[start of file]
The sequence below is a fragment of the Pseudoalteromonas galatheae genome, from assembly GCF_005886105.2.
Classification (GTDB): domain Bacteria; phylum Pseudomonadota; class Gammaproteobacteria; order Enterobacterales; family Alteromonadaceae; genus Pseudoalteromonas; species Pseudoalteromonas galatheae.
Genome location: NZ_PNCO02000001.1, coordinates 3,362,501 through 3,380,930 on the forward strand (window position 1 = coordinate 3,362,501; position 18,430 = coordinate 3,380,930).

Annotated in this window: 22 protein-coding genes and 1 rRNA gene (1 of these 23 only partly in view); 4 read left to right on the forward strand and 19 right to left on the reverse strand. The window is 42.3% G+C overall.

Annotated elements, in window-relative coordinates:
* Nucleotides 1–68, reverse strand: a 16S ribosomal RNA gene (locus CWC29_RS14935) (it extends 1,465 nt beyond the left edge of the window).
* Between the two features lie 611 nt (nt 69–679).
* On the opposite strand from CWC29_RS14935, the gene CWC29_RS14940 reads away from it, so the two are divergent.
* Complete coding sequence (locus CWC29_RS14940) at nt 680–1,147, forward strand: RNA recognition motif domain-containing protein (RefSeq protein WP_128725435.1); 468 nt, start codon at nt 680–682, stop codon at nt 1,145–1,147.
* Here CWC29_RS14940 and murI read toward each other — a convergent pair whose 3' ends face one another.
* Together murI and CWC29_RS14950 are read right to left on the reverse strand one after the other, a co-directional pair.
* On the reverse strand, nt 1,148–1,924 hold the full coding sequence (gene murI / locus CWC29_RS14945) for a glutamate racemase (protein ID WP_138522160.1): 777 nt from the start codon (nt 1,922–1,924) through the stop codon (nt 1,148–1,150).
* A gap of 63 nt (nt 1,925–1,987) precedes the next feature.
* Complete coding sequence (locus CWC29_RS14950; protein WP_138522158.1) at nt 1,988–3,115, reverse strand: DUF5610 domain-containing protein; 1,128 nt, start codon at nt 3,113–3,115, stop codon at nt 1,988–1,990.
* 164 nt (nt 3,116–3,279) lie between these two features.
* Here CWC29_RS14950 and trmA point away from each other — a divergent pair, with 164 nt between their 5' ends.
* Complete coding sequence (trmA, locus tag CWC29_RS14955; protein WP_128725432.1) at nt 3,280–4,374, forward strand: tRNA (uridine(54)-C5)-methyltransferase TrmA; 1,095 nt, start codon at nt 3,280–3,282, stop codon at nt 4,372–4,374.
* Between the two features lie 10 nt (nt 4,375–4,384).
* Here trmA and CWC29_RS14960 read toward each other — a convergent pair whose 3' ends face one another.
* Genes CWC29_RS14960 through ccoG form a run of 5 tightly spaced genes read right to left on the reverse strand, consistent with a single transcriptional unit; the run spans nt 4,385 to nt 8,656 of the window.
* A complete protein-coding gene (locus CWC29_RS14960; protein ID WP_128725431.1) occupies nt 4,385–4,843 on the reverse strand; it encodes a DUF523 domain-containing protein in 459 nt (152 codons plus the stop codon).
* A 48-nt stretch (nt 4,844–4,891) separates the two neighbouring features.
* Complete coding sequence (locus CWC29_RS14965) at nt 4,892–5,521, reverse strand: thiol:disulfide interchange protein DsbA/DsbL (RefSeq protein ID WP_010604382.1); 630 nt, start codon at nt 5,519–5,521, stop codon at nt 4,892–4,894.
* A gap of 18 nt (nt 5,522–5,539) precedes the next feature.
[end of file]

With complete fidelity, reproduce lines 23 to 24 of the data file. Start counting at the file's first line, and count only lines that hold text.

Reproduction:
* Complete coding sequence (locus CWC29_RS14965) at nt 4,892–5,521, reverse strand: thiol:disulfide interchange protein DsbA/DsbL (RefSeq protein ID WP_010604382.1); 630 nt, start codon at nt 5,519–5,521, stop codon at nt 4,892–4,894.
* A gap of 18 nt (nt 5,522–5,539) precedes the next feature.